Eat the Week National: Organics Overseas and the Tussle for Farm Bill Transparency

Eat the Week National: Organics Overseas and the Tussle for Farm Bill Transparency

1. In a decision that will most likely triple U.S. produce exports to Europe within three years, the USDA and the European Union agreed Wednesday to standardize their respective definitions of what makes fruits and vegetables “organic,” rendering regulatory semantics equivalent. Previously, this or that fertilizer used on this or that side of the ocean, and other small production issues of the sort, prevented essentially organic produce from being called organic once it reached the other side. And now all has been made right, come June 1, effectively doubling domestic farmers’ consumer base.

2. Portion sizes have seriously come under the gun in the fight against obesity and food waste as of late. A study conducted at a Chinese restaurant, by a research team at Duke University, turned up proof that approximately a quarter of diners opt for half-size side orders of rice or noodles regardless of being charged for the standard helping. Rather than attacking entrée portions, the researchers found reducing quantities of less expensive, starchy sides, heaped onto plates to create the illusion of value, is the key to subtly cutting back waste and, simultaneously, slimming waist-lines.

3. On the subject of smaller portions, Mars — god of candy bars — has announced that, by the end of 2013, all of their myriad chocolaty offerings will be chopped in size to comply with a (ballpark) 250-calorie top-off. King-size goes kaput.

4. Nearly a year back, the spokesman for the tongue-in-cheek Las Vegas burger joint Heart Attack Grill — 29-year-old, 575-pound Blair River — died after a nasty case of pneumonia, much to the invalidation of many people’s presumptions. But this week, on Saturday, a customer in his 40s hit the irony right on the head: while seated in the Heart Attack Grill consuming a sandwich known as the Triple Bypass, a (nameless) man went into cardiac arrest. Thankfully, he’s alive and well and, hopefully, chuckling about not having to pay for his meal.

5. The anticipation is almost over, folks. Taco Bell announced on Thursday that the Doritos Locos Taco will indelibly debut as a permanent menu item on March 8. (For those of you not in the know or somehow left stumped by the name, Doritos Locos Tacos are tacos with crispy shells made of whatever it is Nacho Cheese Doritos are made of. Also pertinent: this was urged into existence by thousands upon thousands of Taco Bell/Doritos enthusiasts. Peer pressure lives.)

6. The nearly impenetrable and incalculably vital national legislation known as the farm bill gets tossed around Congress, beginning this week. Apparently, even politicians and trained professionals struggle to comprehend its complexity. If you need to know just one thing about this year’s bi-decade update to the bill, SNAP takes up a majority of the budget (~68% in 2008), and we basically have no idea where relevant taxpayer money (~$72 billion to SNAP in 2011) is actually going (e.g., no itemized receipts required of retailers who accept food stamps). This may soon change.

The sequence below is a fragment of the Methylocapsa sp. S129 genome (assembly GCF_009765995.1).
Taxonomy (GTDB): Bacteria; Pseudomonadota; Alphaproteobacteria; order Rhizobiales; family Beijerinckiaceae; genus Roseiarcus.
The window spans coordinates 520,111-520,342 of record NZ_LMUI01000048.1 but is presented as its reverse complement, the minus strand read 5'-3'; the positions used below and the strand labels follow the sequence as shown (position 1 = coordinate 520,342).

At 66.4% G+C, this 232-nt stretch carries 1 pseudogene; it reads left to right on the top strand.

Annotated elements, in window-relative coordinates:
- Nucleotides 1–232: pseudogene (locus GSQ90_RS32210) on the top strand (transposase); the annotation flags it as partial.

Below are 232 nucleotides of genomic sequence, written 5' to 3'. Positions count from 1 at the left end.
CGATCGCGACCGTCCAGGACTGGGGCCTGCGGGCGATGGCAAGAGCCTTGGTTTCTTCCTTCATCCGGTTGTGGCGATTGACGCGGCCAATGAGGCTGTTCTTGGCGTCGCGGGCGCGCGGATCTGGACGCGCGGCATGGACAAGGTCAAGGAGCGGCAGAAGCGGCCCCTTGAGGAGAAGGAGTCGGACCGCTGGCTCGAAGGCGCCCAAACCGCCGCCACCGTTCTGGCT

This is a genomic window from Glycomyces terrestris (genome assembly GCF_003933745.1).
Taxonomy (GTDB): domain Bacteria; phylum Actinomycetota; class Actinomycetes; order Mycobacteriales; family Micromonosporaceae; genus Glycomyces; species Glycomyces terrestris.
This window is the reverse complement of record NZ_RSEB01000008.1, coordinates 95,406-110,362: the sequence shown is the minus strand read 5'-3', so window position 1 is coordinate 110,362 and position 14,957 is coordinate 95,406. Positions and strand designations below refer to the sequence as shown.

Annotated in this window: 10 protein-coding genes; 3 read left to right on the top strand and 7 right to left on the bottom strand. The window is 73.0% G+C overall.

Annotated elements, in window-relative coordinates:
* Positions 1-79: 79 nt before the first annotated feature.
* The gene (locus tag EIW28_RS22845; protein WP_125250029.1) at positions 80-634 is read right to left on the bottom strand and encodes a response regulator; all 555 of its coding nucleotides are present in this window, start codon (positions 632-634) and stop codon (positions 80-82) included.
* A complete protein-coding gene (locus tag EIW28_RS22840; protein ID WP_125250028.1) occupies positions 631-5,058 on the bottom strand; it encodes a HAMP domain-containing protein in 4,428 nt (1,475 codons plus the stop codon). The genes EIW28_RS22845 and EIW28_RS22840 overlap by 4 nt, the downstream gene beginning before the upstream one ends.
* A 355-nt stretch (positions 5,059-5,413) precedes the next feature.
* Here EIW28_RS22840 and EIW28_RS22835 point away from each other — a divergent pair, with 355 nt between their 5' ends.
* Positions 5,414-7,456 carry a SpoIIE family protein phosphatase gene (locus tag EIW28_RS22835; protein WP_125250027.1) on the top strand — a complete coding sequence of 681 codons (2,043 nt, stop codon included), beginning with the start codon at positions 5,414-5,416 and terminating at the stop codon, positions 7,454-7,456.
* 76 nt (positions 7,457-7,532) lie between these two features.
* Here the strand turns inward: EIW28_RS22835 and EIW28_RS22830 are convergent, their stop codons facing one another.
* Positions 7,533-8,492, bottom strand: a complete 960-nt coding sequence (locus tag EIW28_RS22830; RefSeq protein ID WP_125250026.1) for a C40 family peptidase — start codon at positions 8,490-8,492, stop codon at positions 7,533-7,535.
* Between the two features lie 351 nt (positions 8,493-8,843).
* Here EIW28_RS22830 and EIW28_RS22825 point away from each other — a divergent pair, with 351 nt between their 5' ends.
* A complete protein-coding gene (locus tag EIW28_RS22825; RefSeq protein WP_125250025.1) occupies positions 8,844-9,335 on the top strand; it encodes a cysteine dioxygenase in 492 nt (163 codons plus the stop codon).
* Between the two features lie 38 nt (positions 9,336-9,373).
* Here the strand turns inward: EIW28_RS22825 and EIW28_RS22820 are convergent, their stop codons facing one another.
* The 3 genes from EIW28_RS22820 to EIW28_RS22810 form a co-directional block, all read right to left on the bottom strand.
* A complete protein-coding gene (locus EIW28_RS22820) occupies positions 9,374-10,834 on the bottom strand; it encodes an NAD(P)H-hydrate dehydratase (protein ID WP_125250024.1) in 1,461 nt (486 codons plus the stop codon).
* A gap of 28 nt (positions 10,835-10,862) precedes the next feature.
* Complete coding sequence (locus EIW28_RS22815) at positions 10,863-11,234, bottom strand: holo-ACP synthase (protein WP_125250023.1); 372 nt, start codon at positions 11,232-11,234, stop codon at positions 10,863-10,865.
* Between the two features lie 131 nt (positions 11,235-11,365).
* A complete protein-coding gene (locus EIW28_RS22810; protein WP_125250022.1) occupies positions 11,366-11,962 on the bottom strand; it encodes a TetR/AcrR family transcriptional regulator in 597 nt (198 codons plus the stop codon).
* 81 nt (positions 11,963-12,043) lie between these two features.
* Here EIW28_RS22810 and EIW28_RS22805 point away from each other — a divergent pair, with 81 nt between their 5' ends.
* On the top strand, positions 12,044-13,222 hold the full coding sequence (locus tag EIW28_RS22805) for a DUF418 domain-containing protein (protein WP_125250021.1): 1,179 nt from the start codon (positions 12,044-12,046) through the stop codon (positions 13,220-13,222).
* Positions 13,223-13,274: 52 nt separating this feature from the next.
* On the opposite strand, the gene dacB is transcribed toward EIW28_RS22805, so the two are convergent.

7. If you’re under the impression that the best beer to use when playing beer pong is Big Flats or Beast Ice or Game Day, you are incredibly behind the curve, my friend. All of those fine beverages can be bought in units smaller than a box of 30 and none of those fine beverages include complimentary ping-pong balls. Say hello to Pong Beer, the winner of this year’s national “Our Product Excels at Openly Encouraging and Actively Advancing Binge Drinking” Award. Available in certain states since last December, Pong has now popped up in the South and is quickly spreading like a communicable disease at a frat party.

8. Ready your most convincing surprised face, everyone: Chris Matthews believes and un-self-consciously voices his opinion that it’s “weird” when husbands cook dinner. Never mind fathers or uncles or brothers or sons, because if they’re cooking dinner, it’s probably some kind of special occasion, like single-parenthood or Mother’s Day, and, in which case, it isn’t weird. But when a man married to a woman goes ahead and prepares food for his family while they tend to the finer, more challenging points of domestic existence usually relegated only to non-mom entities, it’s time to pull out the bizarro-meter and take a reading. Off the charts.

9. The ceiling’s the limit at Chicago’s Michelin-ranked restaurant Alinea, where the freshest food wizardry is their inflatable dessert — flavored, floating balloons. They’re just toying with us, at this point.

10. As if the globe needed further proof of Monsanto’s villainy, French grain farmer Paul Francois steps forward to announce they poisoned him while he routinely cleaned the tank of his crop sprayer, back in 2004. What the globe definitely does need is a foot in the door to curbing Monsanto, and that foot comes in the form of a guilty verdict: in a landmark ruling — as in, first-of-its-kind — against pesticide makers, Monsanto are shown to have failed to provide adequate warning labels on one of their weedkillers (banned by the EU in 2007) and are consequently being held accountable for causing neurological damage to Francois. Gouge ‘em good, guy!

Photo: daveparker